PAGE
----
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In a Heartbeat

Light therapy can help eliminate your winter blues

| Monday, Feb. 13, 2017, 11:00 p.m.
Dr. Alicia Kaplan
Dr. Alicia Kaplan

Feeling blue and out of sorts? It's very possible you are experiencing seasonal affective disorder or SAD. This condition usually crops up in people during the shorter, darker days of winter. What are the best ways to cope in wintry Western Pennsylvania? We asked Dr. Alicia Kaplan, an Allegheny Health Network psychiatrist about the effectiveness of light therapy.

Does light therapy truly fight the winter blues?

When sunlight decreases during the shorter days of winter, usually in January and February, many individuals experience seasonal affective disorder (SAD), or subsyndromal symptoms referred to as the “ winter blues”. Subsyndromal means the symptoms do not quite meet the criteria for a major depressive episode. One treatment option may include exposure to bright light therapy, a treatment to which many suffers from SAD have responded well. Several studies have indicated that artificial bright white light is effective for patients with SAD, and responses or remission will occur in about 60 percent of patients. In addition, bright light therapy for SAD is of increased benefit if used early in the morning, and used from the early fall until late spring. Light therapy should be recommended and monitored by one's health provider to make sure there are no contraindications such as risk of hypomania, or retinal disease, or the patient being on a photosensitizing medication.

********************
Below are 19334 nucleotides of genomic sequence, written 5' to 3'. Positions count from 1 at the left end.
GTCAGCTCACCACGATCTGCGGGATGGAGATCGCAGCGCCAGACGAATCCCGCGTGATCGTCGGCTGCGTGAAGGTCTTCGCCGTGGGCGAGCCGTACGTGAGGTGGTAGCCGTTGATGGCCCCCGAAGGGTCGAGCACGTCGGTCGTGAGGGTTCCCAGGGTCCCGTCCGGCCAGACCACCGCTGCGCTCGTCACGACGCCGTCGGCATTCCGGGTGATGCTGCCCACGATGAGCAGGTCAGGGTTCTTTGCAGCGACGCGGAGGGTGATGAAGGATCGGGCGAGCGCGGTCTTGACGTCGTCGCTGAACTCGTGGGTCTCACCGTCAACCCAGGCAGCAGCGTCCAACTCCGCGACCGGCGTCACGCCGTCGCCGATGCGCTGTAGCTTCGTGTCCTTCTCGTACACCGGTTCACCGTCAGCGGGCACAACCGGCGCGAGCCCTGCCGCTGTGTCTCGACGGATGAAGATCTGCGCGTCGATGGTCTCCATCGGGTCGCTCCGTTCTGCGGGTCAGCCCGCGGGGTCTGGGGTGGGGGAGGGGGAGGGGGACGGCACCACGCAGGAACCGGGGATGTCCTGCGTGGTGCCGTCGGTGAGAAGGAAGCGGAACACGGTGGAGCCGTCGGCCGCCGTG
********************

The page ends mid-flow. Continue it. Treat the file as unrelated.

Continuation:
What is happening scientifically to people who suffer from Seasonal Affective Disorder?

Seasonal Affective Disorder usually is characterized as a type of recurring major depression that begins in the fall or early winter and ends during the spring or summer. During this time, those affected often have increased sleep, increased fatigue, increased appetite, increased carbohydrate craving, and weight gain. These are referred to as atypical symptoms of depression. Alterations in levels of serotonin — a neurotransmitter in the brain — as well as overproduction of melatonin, and altered circadian rhythms have been referred to as contributing factors in SAD. It is important to understand that depressive symptoms may be minimal, mild or to an extreme severity and it is important that one be assessed by a mental health professional for appropriate treatment. This may include a sole treatment, or combination of psychotherapy or talk therapy, bright light therapy, or psychiatric medication which can be very helpful.

How much should one invest in light therapy if they want to try it?

Light boxes usually range in price from about $100 to $400. They may or may not be covered by your health insurance. We recommend light boxes that provide an exposure to 10,000 lux of light, without harmful ultraviolet rays.

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